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Parental Resources

Saying Goodbye to Family and Hello to School

By General Announcements, Parental Resources

Saying Goodbye to Family and Hello to School

Your child may be starting childcare at a new provider or starting child care for the first time. You may be preparing your child for their first day of VPK or kindergarten, or even first grade. Starting care can be challenging for you and your child if they have difficulty separating from you. Anything new can be scary for your child, and the fact that you will not be there to help them adjust to their new surroundings may make it scary for you, too. 

Transitioning from Home to School

Home–to-school worries regarding transitions may be caused by your child not understanding that she will be safe and have fun in her new environment. She may worry that she has never been away from you and fears being without you. Separation anxiety is common in young children and parents as well. 

Before the first day at a new school or with a new teacher, ask the school staff or program director what they do at the beginning of the year to help make the first day go smoothly. Find out the name of your child’s teacher and other adults who may be supervising your child. 

Talk to your child about what she can expect. Let her know that you will always come back for her. Remind her that you love her, have never left her, and you will continue to be there as you always have. 

 

Establish Routines

A routine is when you complete specific tasks regularly. Children thrive with routines because it creates structure. A child must have the routine and tasks explained and see it modeled by you to follow the routine regularly. 

A few weeks before the first day, tell your child that “We’re going to practice getting ready for school!” Make sure to sound excited and happy about it. Choose two shirts, two pairs of pants, and two pairs of socks and set them out. Ask your child, “Would you like this shirt or that one? These pants or those?” Offering your child a choice gives them a sense of control and will make them more cooperative with the getting dressed process. 

Establishing cooperation as part of your morning routine will make your life easier. Remember to praise your child for getting dressed and being so cooperative. Praise reinforces the desired behavior and increases your child’s confidence. 

Once everyone is dressed, it’s time to grab your bags and go. Get buckled into the car and drive to the school. Park and explain that this is the part where you would typically walk your child to her class and kiss her goodbye. 

 

Keep It Positive

Tell her that she will get to do fun activities, make new friends, and play outside, and at the end of the day, you’ll be there to pick her up. She’ll probably want to get out and play on the playground, but let her know she’ll have to wait until the “big day” when school starts. On the drive home, you might assure your child that you were nervous about your first day, but it turned out well for you.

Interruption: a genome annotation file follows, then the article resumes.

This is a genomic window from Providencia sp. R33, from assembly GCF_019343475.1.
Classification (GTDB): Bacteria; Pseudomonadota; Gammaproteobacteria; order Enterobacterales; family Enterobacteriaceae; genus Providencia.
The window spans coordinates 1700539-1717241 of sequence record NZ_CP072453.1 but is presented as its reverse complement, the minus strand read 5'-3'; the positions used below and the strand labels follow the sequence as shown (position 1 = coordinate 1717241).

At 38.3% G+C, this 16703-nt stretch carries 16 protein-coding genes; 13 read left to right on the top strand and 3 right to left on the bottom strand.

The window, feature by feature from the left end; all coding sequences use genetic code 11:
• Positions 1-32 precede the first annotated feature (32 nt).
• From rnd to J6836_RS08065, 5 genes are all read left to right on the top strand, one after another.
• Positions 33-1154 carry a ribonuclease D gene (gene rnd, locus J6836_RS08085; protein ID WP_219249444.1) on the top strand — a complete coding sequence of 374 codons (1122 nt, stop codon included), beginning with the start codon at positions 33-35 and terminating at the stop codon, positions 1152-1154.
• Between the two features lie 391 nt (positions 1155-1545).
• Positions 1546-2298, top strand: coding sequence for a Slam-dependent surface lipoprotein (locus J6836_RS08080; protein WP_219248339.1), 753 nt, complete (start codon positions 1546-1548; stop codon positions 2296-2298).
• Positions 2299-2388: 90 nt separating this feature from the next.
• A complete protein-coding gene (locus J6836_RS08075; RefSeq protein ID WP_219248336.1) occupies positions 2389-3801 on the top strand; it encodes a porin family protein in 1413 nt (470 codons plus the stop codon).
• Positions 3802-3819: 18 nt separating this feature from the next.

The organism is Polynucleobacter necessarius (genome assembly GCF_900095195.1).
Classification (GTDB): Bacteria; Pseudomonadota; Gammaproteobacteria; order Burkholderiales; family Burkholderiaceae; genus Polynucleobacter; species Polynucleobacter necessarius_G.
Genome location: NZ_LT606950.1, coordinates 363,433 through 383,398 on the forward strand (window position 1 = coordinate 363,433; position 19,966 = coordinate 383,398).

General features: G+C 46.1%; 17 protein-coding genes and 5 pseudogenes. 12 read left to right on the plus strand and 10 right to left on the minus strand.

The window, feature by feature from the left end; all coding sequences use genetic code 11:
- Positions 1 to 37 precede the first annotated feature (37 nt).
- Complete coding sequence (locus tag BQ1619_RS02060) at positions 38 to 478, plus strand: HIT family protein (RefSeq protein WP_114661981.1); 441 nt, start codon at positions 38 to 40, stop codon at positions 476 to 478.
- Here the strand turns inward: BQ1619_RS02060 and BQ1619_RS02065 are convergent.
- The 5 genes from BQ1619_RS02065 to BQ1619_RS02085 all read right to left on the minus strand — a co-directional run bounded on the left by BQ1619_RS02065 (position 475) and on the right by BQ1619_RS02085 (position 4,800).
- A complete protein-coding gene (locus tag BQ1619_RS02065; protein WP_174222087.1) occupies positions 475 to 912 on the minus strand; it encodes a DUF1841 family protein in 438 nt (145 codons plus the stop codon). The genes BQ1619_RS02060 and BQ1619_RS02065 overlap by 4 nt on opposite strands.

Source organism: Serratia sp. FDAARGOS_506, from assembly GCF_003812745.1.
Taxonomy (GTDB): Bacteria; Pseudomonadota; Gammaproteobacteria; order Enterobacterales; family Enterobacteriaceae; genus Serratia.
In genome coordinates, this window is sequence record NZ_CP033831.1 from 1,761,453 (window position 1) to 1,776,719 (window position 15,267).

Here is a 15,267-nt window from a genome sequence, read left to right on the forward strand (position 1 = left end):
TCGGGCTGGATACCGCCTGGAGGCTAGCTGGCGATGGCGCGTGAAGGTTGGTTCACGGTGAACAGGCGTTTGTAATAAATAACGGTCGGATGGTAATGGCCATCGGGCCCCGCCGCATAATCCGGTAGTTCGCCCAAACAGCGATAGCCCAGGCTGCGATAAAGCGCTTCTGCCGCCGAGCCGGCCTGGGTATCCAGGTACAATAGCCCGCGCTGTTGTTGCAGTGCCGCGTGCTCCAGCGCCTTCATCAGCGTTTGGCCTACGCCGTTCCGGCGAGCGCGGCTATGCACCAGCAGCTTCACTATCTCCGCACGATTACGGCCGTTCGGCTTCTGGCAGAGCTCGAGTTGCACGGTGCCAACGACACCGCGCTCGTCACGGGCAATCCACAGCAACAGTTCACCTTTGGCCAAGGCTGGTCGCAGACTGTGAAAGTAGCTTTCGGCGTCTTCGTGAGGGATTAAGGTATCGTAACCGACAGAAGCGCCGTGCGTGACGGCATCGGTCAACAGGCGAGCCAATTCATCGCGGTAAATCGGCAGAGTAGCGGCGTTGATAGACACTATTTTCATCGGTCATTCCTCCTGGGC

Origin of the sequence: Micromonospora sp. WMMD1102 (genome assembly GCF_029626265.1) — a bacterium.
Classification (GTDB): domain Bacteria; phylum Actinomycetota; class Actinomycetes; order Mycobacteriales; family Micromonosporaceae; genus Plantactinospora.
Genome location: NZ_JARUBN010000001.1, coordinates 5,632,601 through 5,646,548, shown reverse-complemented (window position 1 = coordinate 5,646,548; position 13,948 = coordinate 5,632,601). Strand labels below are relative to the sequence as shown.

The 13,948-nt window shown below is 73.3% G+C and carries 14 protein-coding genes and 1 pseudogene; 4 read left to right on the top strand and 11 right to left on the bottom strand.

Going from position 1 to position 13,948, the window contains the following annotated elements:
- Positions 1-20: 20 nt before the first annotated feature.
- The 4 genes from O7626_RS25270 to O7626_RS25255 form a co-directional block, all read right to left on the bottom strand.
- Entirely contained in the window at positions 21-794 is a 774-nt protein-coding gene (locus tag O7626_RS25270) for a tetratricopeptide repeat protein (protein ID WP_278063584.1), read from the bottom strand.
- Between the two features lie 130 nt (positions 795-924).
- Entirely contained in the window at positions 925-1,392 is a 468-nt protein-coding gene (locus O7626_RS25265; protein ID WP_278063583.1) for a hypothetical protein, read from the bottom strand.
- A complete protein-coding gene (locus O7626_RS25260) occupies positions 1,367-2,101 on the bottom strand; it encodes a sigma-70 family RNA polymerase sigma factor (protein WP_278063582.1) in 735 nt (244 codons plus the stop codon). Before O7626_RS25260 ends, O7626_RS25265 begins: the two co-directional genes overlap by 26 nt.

You may not wish to make the “practice run” to school every day before the big day, but it’s best to practice getting dressed each morning. Make sure that you are up with lunches packed and dressed by the time you will typically need to get out the door. 

 

Enlist Support

Encourage family members to show their support. Tell them to ask your child if she is excited about school. Have them remind her that she will get to play and make new friends. Bring up the topic at dinner time, when the family is together and can share their experiences. 

 

What to Do On the First Day of School

When the big day arrives, be sure to get up a little earlier to allow extra time to offer reassurance. Follow the routine you have established, offering choices in clothing and getting dressed. Write a love note to tuck in her lunch. Small children may wish to bring a comfort item such as a stuffed animal or blanket on the first day. Just be sure to check with the care provider or teacher about their policy about this. 

When it’s time to leave, remind her again that she will get to play and make new friends. Let her know that the teacher or care provider is there to help her if she needs anything. Remind her that you will be back at the end of the day right on time to get her. Keep your voice and energy upbeat and excited for her! 

 

Dealing With Your Sadness

While you may be excited for your child, sending them to care or school for the first time may bring you sadness. This is only natural. Children pick up on how we’re feeling, and if you let your fear and despair come through, it will only add to your child’s nervousness. Remind yourself that your child’s care provider or teacher works with children because she loves them and has been doing this work for years. Make sure to reach out to friends who you can talk to about how you’re feeling. Friends with children will no doubt identify with you. 


Celebrate

This is an exciting time for both you and your child. Your child is gaining independence, and you are acquiring a bit of autonomy. Don’t be afraid to talk to your child’s care provider or teacher about your concerns. She is there to support you. Enjoy this new time in your life. One day you will look back on it as one of your fondest memories.